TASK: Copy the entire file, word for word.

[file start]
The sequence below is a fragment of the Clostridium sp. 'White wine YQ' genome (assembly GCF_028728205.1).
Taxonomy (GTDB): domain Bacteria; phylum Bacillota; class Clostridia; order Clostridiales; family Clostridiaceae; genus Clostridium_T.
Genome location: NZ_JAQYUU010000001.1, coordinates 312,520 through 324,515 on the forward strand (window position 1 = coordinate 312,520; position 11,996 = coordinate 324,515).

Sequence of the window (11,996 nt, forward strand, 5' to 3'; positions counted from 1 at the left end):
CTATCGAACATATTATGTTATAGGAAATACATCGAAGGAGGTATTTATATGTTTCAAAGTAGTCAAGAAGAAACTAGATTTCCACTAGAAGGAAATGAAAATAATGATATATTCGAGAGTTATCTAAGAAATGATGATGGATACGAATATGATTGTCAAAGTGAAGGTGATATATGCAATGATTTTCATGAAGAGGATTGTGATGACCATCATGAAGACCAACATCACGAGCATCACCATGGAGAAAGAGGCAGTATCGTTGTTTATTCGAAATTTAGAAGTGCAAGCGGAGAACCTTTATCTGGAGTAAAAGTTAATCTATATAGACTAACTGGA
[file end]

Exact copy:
The sequence below is a fragment of the Clostridium sp. 'White wine YQ' genome (assembly GCF_028728205.1).
Taxonomy (GTDB): domain Bacteria; phylum Bacillota; class Clostridia; order Clostridiales; family Clostridiaceae; genus Clostridium_T.
Genome location: NZ_JAQYUU010000001.1, coordinates 312,520 through 324,515 on the forward strand (window position 1 = coordinate 312,520; position 11,996 = coordinate 324,515).

Sequence of the window (11,996 nt, forward strand, 5' to 3'; positions counted from 1 at the left end):
CTATCGAACATATTATGTTATAGGAAATACATCGAAGGAGGTATTTATATGTTTCAAAGTAGTCAAGAAGAAACTAGATTTCCACTAGAAGGAAATGAAAATAATGATATATTCGAGAGTTATCTAAGAAATGATGATGGATACGAATATGATTGTCAAAGTGAAGGTGATATATGCAATGATTTTCATGAAGAGGATTGTGATGACCATCATGAAGACCAACATCACGAGCATCACCATGGAGAAAGAGGCAGTATCGTTGTTTATTCGAAATTTAGAAGTGCAAGCGGAGAACCTTTATCTGGAGTAAAAGTTAATCTATATAGACTAACTGGA